The "A Team" singer says he's looking to "challenge myself a little bit" on his sophomore album
As he traipses around North America with Taylor Swift, Ed Sheeran already has his sophomore album in full motion.
The British troubadour and one-man live phenomenon tells Billboard that he's "probably about 40 tracks into the next album, and I'll pick 14 from that. I'm trying to write as many songs as possible; there are times I've been prolific and times I've not been prolific at all, but I just keep pushing. I think you just have to unclog the pipes and write as many songs as possible."
Sheeran adds that he's also making a concerted attempt "to try to kind of write different songs...that are kind of out of my comfort zone and challenge myself a little bit" -- a strategy he predicts will have a marked affect on the follow-up to his platinum debut set "+."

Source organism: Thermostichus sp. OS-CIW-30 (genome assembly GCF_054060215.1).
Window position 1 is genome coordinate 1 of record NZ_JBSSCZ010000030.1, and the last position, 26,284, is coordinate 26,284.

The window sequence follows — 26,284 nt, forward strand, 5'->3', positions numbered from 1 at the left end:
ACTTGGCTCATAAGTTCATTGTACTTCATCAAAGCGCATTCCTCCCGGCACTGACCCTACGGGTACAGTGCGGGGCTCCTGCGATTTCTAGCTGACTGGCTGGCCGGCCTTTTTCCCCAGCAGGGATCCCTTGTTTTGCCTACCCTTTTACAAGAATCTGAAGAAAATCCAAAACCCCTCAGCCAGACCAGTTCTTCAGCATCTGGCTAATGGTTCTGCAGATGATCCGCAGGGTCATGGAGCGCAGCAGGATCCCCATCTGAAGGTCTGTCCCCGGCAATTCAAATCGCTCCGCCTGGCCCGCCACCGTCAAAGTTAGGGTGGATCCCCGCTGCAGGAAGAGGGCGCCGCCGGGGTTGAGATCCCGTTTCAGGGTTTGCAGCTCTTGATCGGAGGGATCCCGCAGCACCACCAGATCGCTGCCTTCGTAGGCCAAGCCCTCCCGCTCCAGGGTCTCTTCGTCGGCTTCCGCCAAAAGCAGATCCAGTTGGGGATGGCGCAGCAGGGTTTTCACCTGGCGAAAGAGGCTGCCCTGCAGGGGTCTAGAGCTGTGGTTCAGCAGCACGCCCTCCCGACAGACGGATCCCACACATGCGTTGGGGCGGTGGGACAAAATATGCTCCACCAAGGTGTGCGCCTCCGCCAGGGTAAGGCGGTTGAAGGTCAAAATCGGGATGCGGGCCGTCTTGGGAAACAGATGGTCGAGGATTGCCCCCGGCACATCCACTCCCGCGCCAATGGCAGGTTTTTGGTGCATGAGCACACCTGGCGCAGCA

"It's definitely leaning towards more of a beat-heavy thing, definitely more hip-hop-like," Sheeran says. "I think I've evolved a bit more since I made the first record, which I think is a healthy thing."
Sheeran says he's already been in the studio to make demos for the album, and he expects to get to work in earnest after his stint with Swift wraps Sept. 21 -- most likely recording in Los Angeles with a producer that is yet to be named.
Until then, Sheeran says he'll be enjoying his time out on Swift's Red Tour, which includes his own set as well as a moment with Swift to recreate their duet on "Everything Has Changed" from the "Red" album.
"Obviously I'm reaching new people -- and a lot more people," Sheeran acknowledges. "I'm still building myself, I think. I'm doing OK. I'm not like (Swift) yet, you know. But being out there (with Swift) is good, man. It's a huge, huge production, the first time I've ever seen anything like this, let alone play it. We're so different from one another it's more like a complement to what the other does. I'm not trying to compete with it. I just do what I do, and people seem to like it. Everyone sings 'The A Team,' so it's very positive."